Clare Archibald, a current MSc Filmmaking and Media Arts student, is a hybrid writer and poet with an interest in between genre interplay of words, sound and image. She also coordinates Lone Women in Flashes of Wilderness, a collaborative project exploring women’s ideas on, and experiences of aloneness, darkness and wilderness.
We spoke to Clare about her recent success with a soundscape which she created for a taught masters course in Music.
What is a soundscape? Tell us a bit more about the assignment.
Clare: The assignment was to create a piece that explored the relationship between listening and environment, exploiting the spatial properties of sound. R Murray Schafer introduced soundscape as a term for the sonic environment and all the acoustic information that we receive in experiencing it. With my soundscape I wanted to explore the sonic environment of the site of the annual Shows (fairground) where I live, using sound to experience its absence and presence immersively. I used found sounds taken in winter and summer and utilised a range of recording techniques to create a soundscape that offered a sense of actual place whilst evoking memories of others. Personally, I’m interested in the human impact on the sonic environment as well as isolated, natural sounds and tried to convey some of that collision. I also recorded some of it alone, in darkness, as I’m interested in gender specific experiences of outside.
How does the Field Recording course fit in with the Filmmaking programme?
Sound and film are so closely linked it just made sense for me to take Field Recording, Sound and Place as a module. I’m interested in, and have studied place as a writer (at Manchester Metropolitan University on their week long course) and have had a growing interest in sound, which I think is fundamental to sense of place, as a result. Working with musicians and sound artists as a writer also opened my ears to the possibilities and I like to try stuff out (is my non academic approach of practice as research). I’ve been lucky that I’ve been encouraged to take up opportunities that I didn’t see as necessarily for me, and I ended up being funded to attend a week long CAMP residency in the Pyrenees with sound artists and composers Leah Barclay and Annea Lockwood. This not only inspired me to continue to build a library of sounds but also to think about the score for my masters film. Sound is crucial to film in supporting the visual rhythm, in adding tension and suspense and highlighting emotion. My film is non linear, with minimal narrative and the ability of sound to sustain and enhance it is crucial. I planned on having my teaser scored by a musician but doing the Field Recording module gave me the confidence to do it myself which I think added the layers of intimacy, interaction and cohesive thinking that it really needed to come together with purpose and affect.
You had some success with your soundscape – what happened?
My soundscape, Memory of Unrepeat, has just been released by the Glasgow label Broken 20 as part of their Slow Notes series. Each one is named after the person the artist was reading at the time so mine is called Slow Notes to Voegelin as I was reading, and responding to, the ideas explored by Salome Voegelin in Sonic Possible Worlds and The Political Possibility of Sound. The label gives any profit from the series to an artist designated charity and I chose Article 12, a Scottish human rights charity working to support gypsy/traveller/Roma rights as my piece was recorded on the public land where the travelling summer Shows are held. My initial piece was then reinterpreted by sound artist, Ruaridh Law (The Village Orchestra), resulting in two different versions, both of which I really like. It’s always very interesting to see how a collaborator responds to work and in this case to listen to the additional sonic possible worlds that they created. I’ve worked with quite a few musicians who’ve scored my written/spoken work but this was the first time that someone has created stand alone yet linked pieces in response to mine. I like the layers that this adds and the fragmented but unified nature of the whole. You can listen/support here. I was invited to include some writing and photographs with the piece but decided that I wanted the work to exist purely sonically, leaving space for the listener to conjure up their own images.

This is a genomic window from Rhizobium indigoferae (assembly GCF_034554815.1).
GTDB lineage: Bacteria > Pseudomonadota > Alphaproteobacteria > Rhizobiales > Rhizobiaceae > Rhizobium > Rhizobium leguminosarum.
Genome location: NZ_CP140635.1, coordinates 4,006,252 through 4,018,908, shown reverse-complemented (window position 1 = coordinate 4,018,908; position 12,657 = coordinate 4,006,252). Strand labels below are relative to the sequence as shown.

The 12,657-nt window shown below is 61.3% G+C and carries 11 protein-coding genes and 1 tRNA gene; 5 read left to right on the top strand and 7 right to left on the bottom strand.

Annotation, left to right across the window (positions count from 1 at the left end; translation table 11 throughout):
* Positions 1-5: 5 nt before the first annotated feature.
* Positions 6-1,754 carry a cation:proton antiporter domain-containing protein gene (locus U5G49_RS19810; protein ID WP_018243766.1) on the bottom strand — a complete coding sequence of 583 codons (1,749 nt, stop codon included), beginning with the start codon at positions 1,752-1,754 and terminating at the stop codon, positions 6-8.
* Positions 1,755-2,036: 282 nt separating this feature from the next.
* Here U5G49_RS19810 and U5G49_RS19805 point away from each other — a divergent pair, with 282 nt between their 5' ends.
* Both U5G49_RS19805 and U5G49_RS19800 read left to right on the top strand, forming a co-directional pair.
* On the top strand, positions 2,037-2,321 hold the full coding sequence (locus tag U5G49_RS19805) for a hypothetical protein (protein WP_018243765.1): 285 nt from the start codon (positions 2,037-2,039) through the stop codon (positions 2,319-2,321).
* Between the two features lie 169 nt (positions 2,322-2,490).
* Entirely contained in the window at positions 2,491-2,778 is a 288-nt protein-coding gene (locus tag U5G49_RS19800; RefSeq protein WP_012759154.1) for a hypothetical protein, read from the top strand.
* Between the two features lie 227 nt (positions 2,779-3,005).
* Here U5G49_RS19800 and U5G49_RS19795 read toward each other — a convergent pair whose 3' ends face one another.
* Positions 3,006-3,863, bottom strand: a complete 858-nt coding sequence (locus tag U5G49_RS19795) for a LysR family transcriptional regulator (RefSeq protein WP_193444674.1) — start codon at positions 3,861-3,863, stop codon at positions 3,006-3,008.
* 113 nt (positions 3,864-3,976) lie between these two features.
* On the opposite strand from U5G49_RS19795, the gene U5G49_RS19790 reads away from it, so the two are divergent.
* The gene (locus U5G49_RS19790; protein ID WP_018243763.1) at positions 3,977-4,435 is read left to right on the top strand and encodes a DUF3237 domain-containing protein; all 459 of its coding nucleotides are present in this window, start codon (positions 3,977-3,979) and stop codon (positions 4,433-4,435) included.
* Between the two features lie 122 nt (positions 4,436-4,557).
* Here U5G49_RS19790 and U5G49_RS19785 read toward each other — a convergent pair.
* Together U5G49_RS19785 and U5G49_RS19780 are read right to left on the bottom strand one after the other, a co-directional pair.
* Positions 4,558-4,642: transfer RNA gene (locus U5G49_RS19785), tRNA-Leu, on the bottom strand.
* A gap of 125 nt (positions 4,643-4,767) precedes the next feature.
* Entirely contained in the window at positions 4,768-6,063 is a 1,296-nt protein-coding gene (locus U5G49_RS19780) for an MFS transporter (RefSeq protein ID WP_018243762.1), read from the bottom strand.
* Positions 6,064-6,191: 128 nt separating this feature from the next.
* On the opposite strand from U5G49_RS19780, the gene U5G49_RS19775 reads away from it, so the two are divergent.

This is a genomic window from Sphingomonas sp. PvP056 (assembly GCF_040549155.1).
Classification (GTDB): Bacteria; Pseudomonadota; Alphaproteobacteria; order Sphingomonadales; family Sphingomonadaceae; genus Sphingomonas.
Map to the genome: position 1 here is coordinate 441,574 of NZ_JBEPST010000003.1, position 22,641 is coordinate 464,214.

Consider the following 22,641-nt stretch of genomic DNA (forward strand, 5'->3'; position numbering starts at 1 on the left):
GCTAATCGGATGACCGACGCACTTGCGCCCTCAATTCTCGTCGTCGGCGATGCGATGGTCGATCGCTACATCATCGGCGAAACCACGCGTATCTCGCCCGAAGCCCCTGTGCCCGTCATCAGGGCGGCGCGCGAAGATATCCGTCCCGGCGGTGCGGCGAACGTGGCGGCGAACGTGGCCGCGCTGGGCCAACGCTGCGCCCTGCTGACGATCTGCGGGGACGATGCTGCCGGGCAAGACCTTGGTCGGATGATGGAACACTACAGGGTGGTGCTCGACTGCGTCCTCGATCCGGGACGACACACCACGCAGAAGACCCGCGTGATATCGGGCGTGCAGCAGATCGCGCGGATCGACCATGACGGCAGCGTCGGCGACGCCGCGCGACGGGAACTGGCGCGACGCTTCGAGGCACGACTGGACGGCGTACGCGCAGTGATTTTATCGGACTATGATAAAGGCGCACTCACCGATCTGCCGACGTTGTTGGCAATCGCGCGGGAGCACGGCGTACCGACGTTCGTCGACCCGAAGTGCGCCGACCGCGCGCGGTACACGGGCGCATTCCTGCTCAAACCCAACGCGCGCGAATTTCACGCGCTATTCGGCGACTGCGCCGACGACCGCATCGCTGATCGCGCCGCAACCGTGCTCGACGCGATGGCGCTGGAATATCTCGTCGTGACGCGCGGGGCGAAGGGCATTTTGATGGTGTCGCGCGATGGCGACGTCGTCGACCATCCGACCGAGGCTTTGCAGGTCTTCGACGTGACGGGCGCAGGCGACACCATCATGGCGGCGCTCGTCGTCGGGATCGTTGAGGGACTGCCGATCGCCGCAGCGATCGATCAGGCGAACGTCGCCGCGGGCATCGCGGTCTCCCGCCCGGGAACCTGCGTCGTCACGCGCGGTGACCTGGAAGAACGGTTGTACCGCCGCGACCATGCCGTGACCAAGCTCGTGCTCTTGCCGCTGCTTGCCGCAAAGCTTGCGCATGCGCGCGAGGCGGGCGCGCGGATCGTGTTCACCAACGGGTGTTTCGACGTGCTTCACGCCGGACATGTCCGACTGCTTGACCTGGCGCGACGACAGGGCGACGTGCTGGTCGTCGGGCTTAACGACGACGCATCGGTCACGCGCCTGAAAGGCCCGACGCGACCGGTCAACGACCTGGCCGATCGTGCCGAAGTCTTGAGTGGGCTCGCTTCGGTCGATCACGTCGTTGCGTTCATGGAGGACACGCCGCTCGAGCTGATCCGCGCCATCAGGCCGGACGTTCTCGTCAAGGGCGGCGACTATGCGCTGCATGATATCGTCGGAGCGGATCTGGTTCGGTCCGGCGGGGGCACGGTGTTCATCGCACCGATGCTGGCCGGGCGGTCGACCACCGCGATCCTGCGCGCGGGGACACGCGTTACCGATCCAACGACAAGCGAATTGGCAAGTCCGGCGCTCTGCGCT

What’s next for you?
In an ideal world I’d get a good enough Masters and funding to go on to do a Phd as I think there is currently a creative and critical gap in the area I’ve been exploring. Once my I submit my final film in September I’m going be starting work on a site specific album, Birl of Unmap, with Scottish composers Kinbrae. We received Fusion funding from Help Musicians UK to create work in response to an abandoned Charles Jencks land art site in Fife. We’ll be engaging with the local and wider Fife community and also bringing in other Fife artists and psychogeographers in creative dialogue. The funding is focused on challenging existing practice so we’ll be doing a lot of experimenting. As part of it we have a writing residency booked at St Mary’s Space in Argyll and very much hope that gets to happen!. I also have a chapter in Manchester: Something Rich and Strange, a book exploring Manchester’s untold stories via it’s buildings, edited by Paul Dobraszczyk and Sarah Butler and due for publication by Manchester University Press in November. I also have to finalise a pamphlet of words and photographs for the Irish experimental art and literature journal and publisher, Gorse. My Masters film, Can You Hear the Interim, is a component of a larger experimental nonfiction project, and I will hopefully be bringing that to a concluding point sometime soon after September.
The first part of Clare’s soundscape was played on Elizabeth Alker’s BBC3 Unclassified programme as part of Max Richter’s Voices.